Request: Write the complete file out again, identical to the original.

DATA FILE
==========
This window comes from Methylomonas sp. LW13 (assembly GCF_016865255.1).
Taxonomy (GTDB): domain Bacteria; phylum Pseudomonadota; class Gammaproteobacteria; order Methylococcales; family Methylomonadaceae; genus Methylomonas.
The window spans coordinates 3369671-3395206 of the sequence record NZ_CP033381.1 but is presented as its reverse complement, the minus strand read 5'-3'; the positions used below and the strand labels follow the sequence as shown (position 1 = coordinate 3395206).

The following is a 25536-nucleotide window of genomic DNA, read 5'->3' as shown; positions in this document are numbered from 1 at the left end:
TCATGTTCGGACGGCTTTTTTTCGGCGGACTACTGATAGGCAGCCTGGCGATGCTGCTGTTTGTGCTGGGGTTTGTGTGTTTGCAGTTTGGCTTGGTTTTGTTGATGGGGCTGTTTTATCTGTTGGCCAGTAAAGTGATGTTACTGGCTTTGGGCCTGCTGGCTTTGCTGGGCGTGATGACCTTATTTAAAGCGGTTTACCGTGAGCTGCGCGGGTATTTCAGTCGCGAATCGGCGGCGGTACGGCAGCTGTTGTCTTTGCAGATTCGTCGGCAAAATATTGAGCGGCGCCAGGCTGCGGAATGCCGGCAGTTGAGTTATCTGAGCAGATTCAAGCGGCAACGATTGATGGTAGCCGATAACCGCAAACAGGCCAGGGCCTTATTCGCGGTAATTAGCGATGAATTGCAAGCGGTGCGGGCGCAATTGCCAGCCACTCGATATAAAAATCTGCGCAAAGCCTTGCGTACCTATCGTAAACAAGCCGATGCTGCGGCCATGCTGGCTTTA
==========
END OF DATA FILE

This window comes from Methylomonas sp. LW13 (assembly GCF_016865255.1).
Taxonomy (GTDB): domain Bacteria; phylum Pseudomonadota; class Gammaproteobacteria; order Methylococcales; family Methylomonadaceae; genus Methylomonas.
The window spans coordinates 3369671-3395206 of the sequence record NZ_CP033381.1 but is presented as its reverse complement, the minus strand read 5'-3'; the positions used below and the strand labels follow the sequence as shown (position 1 = coordinate 3395206).

The following is a 25536-nucleotide window of genomic DNA, read 5'->3' as shown; positions in this document are numbered from 1 at the left end:
TCATGTTCGGACGGCTTTTTTTCGGCGGACTACTGATAGGCAGCCTGGCGATGCTGCTGTTTGTGCTGGGGTTTGTGTGTTTGCAGTTTGGCTTGGTTTTGTTGATGGGGCTGTTTTATCTGTTGGCCAGTAAAGTGATGTTACTGGCTTTGGGCCTGCTGGCTTTGCTGGGCGTGATGACCTTATTTAAAGCGGTTTACCGTGAGCTGCGCGGGTATTTCAGTCGCGAATCGGCGGCGGTACGGCAGCTGTTGTCTTTGCAGATTCGTCGGCAAAATATTGAGCGGCGCCAGGCTGCGGAATGCCGGCAGTTGAGTTATCTGAGCAGATTCAAGCGGCAACGATTGATGGTAGCCGATAACCGCAAACAGGCCAGGGCCTTATTCGCGGTAATTAGCGATGAATTGCAAGCGGTGCGGGCGCAATTGCCAGCCACTCGATATAAAAATCTGCGCAAAGCCTTGCGTACCTATCGTAAACAAGCCGATGCTGCGGCCATGCTGGCTTTA